The US Electoral College distorts campaigns, disenfranchises voters, and drives partisanship, say scholars who argue the popular vote is far better for choosing presidents.
Otherwise, “The great majority of American voters exercise no real political voice in the outcome of presidential elections,” says Doug McAdam, professor of sociology at Stanford University.
Under the United States Constitution, the Electoral College determines who is the president, based on vote totals in each state. The candidate who receives a majority of electoral votes (270) wins the presidency. Each state’s number of electors is equal to its number of members of Congress (representatives plus senators). Washington, DC, also has three electors, so the total number of Electoral College members is 538.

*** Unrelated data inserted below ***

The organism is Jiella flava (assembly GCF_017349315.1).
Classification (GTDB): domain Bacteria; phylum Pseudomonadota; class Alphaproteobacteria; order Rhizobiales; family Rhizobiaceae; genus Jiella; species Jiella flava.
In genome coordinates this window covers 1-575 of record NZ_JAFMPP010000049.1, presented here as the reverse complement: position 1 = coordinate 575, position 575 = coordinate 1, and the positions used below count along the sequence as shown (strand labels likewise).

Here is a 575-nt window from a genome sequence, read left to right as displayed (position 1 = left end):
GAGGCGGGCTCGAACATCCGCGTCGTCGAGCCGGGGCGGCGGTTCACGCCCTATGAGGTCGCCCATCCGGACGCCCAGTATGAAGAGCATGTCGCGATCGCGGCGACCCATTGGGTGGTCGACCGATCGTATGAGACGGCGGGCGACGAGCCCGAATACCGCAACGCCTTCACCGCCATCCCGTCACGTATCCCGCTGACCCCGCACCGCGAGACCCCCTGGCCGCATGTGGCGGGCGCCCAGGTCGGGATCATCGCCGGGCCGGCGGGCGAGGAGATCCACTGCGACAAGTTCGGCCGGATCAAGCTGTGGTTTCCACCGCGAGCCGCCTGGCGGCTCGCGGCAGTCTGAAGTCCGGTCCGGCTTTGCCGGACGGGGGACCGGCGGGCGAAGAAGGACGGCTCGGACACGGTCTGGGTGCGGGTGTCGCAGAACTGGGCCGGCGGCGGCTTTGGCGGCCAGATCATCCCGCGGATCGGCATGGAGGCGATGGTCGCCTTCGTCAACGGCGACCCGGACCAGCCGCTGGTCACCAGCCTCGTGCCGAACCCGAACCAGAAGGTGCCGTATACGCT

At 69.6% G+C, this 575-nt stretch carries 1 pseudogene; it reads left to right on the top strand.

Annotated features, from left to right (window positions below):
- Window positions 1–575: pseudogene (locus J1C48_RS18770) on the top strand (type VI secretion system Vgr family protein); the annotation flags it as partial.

Four out of five Americans exercised no real electoral voice in the 2012 presidential election due to the winner-take-all Electoral College system, which made campaigns focus on the handful of “battleground” states that were up for grabs heading into the election.